Wednesday, 05 May 2021
The Director General of the World Health Organization (WHO), Dr Tedros Adhanom Ghebreyesus, has been appointed Honorary Professor within the Division of Epidemiology and Public Health, in the School of Medicine at the University of Nottingham.
The appointment is part of the University’s celebrations marking the dual 50th and 30th anniversaries of its world-leading Schools of Medicine and Nursing.
Dr Tedros Adhanom Ghebreyesus already has strong links with the University as an Alumnus, and received a PhD in Public Health Medicine in 2000. He also received an Honorary Degree from the University in 2019, recognising his outstanding contribution to world health care.
He will be joining an outstanding faculty, including Professor Jonathan Van-Tam, the UK’s Deputy Chief Medical Officer and Honorary Professor Wei Shen Lim, the Chair of the UK’s Joint Commission on Vaccinations and Immunisations; and many more who have distinguished themselves in helping the world, UK and Nottingham tackle the Covid-19 pandemic.
Over his tenure as Honorary Professor, Dr Tedros will spend time teaching the University’s world-renowned Global Public Health Masters programme. He will be delivering a masterclass to students on his experiences of tackling the pandemic and what it means for the future of global public health during May. As part of the Universities for Nottingham collaboration, students from Nottingham Trent University’s public health course will also be invited to attend.
I am honoured to support the University of Nottingham’s work to educate and prepare public health specialists of the future. As an Alumnus of the University, I have a deep appreciation of its expertise and dedication to protecting and promoting the health of people worldwide through world class public health training. I look forward to contributing to this extremely valuable effort and engaging closely with tomorrow’s health professionals.”
In addition to his teaching responsibilities, Dr Tedros will convene an annual lecture, which will see him lead a discussion with a world-leader on a topic related to the future of global health and prosperity. The University’s researchers will also have the opportunity to work with Dr Tedros to explore how they can help contribute to areas of future research and innovation in support of WHO. When international travel is permitted, Dr Tedros is expected to visit the University and Nottingham University Hospitals NHS Trust to learn more about their ambitious Tomorrow’s NUH plans for redevelopment and innovation.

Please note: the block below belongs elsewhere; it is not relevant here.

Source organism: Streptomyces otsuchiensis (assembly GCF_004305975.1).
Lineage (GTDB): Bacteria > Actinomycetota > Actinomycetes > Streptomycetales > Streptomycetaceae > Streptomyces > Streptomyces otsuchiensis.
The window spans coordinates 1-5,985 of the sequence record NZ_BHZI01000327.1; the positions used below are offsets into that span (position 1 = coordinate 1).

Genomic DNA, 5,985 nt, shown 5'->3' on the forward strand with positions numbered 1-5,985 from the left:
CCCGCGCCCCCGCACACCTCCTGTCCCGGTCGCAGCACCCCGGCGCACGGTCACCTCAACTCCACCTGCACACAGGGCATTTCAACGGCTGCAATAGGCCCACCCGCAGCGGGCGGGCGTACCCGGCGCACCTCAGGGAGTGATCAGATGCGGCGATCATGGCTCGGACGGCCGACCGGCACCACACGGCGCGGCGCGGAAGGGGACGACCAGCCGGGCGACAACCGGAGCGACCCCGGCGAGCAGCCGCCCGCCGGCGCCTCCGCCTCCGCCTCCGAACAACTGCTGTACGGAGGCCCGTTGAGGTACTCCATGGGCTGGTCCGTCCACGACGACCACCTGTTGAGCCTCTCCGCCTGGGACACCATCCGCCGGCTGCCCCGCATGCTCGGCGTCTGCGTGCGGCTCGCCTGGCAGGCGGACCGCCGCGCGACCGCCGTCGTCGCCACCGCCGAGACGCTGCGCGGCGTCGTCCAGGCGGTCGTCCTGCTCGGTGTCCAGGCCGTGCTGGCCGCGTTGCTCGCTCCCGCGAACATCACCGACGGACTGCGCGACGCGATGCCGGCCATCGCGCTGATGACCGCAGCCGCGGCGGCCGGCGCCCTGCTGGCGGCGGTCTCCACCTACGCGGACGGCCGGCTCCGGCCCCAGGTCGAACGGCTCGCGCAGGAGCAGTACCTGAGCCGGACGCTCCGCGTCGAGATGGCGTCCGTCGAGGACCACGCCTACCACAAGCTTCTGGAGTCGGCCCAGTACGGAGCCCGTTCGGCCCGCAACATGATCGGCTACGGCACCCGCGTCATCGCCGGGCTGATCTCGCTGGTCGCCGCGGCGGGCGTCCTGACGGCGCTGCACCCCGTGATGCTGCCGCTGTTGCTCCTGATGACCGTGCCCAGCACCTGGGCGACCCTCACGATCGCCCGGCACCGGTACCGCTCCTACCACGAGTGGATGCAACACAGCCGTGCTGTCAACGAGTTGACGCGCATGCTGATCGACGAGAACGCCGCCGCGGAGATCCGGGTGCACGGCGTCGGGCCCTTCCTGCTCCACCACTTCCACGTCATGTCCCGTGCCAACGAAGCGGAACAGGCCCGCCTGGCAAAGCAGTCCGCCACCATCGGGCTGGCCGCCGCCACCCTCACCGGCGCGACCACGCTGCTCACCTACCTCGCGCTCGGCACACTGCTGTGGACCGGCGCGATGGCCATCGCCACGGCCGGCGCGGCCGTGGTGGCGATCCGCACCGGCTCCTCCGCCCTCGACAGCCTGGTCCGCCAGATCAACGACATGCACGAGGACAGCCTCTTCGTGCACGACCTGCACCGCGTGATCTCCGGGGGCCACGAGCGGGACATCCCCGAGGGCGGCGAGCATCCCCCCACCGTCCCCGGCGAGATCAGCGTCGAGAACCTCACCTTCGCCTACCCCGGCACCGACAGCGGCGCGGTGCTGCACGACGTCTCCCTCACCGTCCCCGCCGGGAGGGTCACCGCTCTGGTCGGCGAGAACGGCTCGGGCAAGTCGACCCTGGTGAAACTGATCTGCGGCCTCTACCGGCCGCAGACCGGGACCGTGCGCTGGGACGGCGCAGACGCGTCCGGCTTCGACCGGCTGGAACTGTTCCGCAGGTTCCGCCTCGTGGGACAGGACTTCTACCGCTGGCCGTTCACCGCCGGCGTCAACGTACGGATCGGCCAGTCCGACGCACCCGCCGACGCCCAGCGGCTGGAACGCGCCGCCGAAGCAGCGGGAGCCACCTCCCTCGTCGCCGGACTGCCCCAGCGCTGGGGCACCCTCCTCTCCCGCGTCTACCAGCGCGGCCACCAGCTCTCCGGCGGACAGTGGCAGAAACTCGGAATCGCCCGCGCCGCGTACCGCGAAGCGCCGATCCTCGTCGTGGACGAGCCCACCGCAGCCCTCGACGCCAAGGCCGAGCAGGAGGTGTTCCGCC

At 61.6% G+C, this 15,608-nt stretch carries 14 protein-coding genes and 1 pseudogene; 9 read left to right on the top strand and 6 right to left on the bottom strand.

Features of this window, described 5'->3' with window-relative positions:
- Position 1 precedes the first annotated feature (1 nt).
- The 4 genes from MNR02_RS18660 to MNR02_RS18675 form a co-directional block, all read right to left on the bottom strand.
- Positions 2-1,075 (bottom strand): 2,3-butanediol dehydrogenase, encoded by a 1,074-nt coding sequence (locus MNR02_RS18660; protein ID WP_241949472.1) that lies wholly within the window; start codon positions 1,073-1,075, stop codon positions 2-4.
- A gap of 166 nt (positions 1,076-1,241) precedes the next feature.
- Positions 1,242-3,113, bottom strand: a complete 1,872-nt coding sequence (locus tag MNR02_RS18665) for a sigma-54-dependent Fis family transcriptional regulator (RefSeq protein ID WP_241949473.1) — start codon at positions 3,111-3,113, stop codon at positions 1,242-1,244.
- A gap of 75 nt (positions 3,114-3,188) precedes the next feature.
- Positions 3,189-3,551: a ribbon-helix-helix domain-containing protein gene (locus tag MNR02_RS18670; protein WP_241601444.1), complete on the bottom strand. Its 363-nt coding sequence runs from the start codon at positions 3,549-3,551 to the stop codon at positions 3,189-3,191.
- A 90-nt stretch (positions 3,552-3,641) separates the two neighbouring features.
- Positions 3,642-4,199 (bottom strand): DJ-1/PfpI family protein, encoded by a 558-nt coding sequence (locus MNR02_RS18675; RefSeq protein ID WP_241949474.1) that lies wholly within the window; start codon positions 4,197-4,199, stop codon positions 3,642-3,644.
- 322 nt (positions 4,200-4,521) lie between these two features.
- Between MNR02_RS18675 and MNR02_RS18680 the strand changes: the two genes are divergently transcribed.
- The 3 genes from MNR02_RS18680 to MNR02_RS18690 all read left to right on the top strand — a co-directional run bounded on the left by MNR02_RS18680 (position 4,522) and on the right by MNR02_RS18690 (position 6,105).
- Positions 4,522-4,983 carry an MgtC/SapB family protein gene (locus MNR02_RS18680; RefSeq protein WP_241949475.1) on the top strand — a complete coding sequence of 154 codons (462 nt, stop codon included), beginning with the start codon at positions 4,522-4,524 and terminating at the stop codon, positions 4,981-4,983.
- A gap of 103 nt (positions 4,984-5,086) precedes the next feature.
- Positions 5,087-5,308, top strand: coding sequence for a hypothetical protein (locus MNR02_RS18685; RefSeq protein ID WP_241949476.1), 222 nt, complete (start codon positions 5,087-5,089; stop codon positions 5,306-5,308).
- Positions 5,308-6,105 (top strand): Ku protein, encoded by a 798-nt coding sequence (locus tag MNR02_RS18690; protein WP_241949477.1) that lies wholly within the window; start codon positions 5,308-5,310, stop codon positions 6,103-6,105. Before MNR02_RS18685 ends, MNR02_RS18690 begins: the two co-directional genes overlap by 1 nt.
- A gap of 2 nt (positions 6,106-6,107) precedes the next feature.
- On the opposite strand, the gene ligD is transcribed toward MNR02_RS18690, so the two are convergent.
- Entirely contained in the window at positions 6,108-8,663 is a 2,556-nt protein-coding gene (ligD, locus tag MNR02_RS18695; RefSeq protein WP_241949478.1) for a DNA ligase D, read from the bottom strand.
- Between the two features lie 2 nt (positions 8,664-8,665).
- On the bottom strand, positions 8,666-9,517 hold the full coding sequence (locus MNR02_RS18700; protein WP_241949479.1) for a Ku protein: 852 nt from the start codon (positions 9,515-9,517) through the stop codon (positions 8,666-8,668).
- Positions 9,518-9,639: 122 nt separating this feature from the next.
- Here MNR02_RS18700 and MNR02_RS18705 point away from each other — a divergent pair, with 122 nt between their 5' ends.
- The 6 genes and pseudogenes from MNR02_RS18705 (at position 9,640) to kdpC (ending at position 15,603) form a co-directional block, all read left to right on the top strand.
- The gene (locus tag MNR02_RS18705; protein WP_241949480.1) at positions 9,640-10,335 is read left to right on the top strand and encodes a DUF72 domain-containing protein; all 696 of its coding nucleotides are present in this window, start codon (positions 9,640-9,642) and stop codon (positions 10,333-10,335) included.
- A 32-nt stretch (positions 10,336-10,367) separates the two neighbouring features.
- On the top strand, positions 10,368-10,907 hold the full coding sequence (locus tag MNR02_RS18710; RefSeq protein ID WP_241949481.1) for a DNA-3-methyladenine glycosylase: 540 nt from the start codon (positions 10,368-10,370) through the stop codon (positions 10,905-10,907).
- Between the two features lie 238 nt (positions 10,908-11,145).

In addition to his teaching commitments, Dr Tedros will begin his tenure at the University this summer by taking part in a public ‘in conversation’ event with Professor Jonathan Van-Tam and University Vice-Chancellor, Professor Shearer West, reprising an event that took place in July 2019, before the pandemic turned the world upside-down.
Dr Tedros has had a distinguished career in global public health spanning more than 30 years. He is the first WHO Director General to have been elected by the World Health Assembly and the first person from the Africa Region to serve as WHO’s chief officer. After taking office in 2017, Dr Tedros outlined key priorities to transform WHO including universal health coverage, health emergencies, and health impacts of climate and environmental change.
Globally recognised as a health scholar, researcher and diplomat, Dr Tedros held a number of important national and global public health positions prior to his role at WHO including Ethiopia’s Minister of Health, Minister of Foreign Affairs and Chair of the Global Fund to Fight Aids, Tuberculosis and Malaria.
He is currently leading the WHO through the global Covid-19 pandemic.